There are more student-friendly grading policies here than at Duke. You’re able to S/NC (Pass/Fail,) any course, which is great for electives (like language courses,) that you’re interested in taking but don’t want the fear of getting a bad grade stopping you. There are no +/- grades, and intro STEM courses are not curved, unlike some other schools (like USC.) You can drop a course the day before the final exam period starts, and failing grades are NOT recorded on your external transcript (i.e. the lowest grade that could be listed on your external transcript is a C.) Brown also has a shopping period (similar to Yale’s,) where you can sample multiple classes for the first few weeks of the semester before deciding on which to take.

Brown has a strong graduate program acceptance rate (90%+.) Both schools have alumni/ school sponsored internships, but the specifics vary. Also, they both allow you to create your own major (or concentration at Brown) through Brown’s Independent Concentration program and Duke’s Program II Major.

Durham is far, far, far warmer than Providence (which is basically Boston in-terms of weather,) so keep that in mind when deciding. You’re not just attending the school, but you’ll be living in the city as well for the next four years.

Brown doesn’t have a major emphasis on sports unlike Duke, where sports (especially basketball) are a HUGE part of school spirit.

Duke has a distribution-based general education requirement system (although with more freedom at Pratt vs. Trinity,) so keep this in mind when considering the feasibility of double majoring, exploring electives, grading policies (+/- exists here, and there is a lack of grade inflation) etc.

Financial-aid wise, both schools meet 100% of your demonstrated need. HOWEVER, Brown (under the Brown Promise,) DOES NOT include loans in aid packages, whereas Duke DOES for some students (the amount depends on your parents’ income.)

Brown FA:
Duke FA:

While both schools have similar undergraduate class sizes, Duke has ~5000 more graduate/professional students than Brown. At Brown, there are 1/3 the amount of graduate/professional students than the amount of undergraduate students: this means it would be easier to conduct research and other opportunities with professors, as there is a smaller graduate/professional student population present.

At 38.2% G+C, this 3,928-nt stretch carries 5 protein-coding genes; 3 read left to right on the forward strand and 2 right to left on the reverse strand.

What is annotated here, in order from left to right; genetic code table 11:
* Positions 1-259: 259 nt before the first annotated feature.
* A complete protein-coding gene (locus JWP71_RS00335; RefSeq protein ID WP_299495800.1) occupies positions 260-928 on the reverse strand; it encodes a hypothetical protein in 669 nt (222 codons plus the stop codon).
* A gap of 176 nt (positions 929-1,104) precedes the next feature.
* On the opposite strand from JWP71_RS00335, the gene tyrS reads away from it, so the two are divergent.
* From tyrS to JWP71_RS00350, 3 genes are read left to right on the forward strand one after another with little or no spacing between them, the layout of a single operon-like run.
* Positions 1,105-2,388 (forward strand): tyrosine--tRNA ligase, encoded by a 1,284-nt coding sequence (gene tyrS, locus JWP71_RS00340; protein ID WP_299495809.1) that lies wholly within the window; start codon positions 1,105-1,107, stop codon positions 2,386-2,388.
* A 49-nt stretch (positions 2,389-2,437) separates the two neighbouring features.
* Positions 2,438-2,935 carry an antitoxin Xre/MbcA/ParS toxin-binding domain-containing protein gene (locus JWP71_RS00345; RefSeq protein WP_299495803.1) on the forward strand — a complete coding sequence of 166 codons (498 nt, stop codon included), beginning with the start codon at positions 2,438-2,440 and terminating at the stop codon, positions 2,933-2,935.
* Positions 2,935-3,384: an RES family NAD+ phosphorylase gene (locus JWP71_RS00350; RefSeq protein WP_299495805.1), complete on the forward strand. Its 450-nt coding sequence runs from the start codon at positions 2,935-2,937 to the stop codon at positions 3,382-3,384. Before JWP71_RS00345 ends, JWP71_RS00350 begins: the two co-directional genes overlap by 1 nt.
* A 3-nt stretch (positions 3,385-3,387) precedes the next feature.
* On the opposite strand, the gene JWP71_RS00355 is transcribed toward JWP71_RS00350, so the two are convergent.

Duke’s Admissions website makes it clear that applying ED DOES have a benefit, whereas Brown’s Admissions website states that ED applicants are only admitted if they would have been admitted RD as well. However, this is not entirely true, as applying ED is the ULTIMATE form of demonstrated interest (even at the Ivies, who don’t consider it on paper,) and if your application can SHOW, NOT TELL (as @lookingforward said) your fit for the school, you will have a higher chance of admission than the applicant applying right before the deadline. Furthermore, for this year in particular, multiple students from my schools applying to Ivies were deferred ED and accepted RD (and at Brown from watching YouTube Decision Reaction videos.) I was admitted RD to Brown despite another student having been admitted ED, so it is possible to still be admitted even if deferred, so make sure to look-up what a Letter of Continued Interest is for deferred/wait listed applicants if that ends up being the case (but fingers crossed you get in ED!)

After further research if Brown or Duke is your top choice, I highly recommend you apply ED, but ONLY if ALL of the following is true:

  1. You LOVE Brown or Duke and would 110% attend if admitted.
  2. You're confident you can present a well thought out and crafted application by the ED Deadline, which is November 1st.
  3. You and your family can afford Brown or Duke if admitted (run the FA calculators if applicable.) Although Duke DOES offer merit scholarships, these are HIGHLY COMPETITIVE and the receipt of one should be considered as nothing but a pleasant surprise. If you and your family would REQUIRE one of these in-order to attend, it would be better for you to apply RD to compare scholarship offers between colleges.

Hope that helps and good luck with admissions! Let me know if you have any other questions about why I chose Brown, or about the admissions process at Brown in-general! :smile: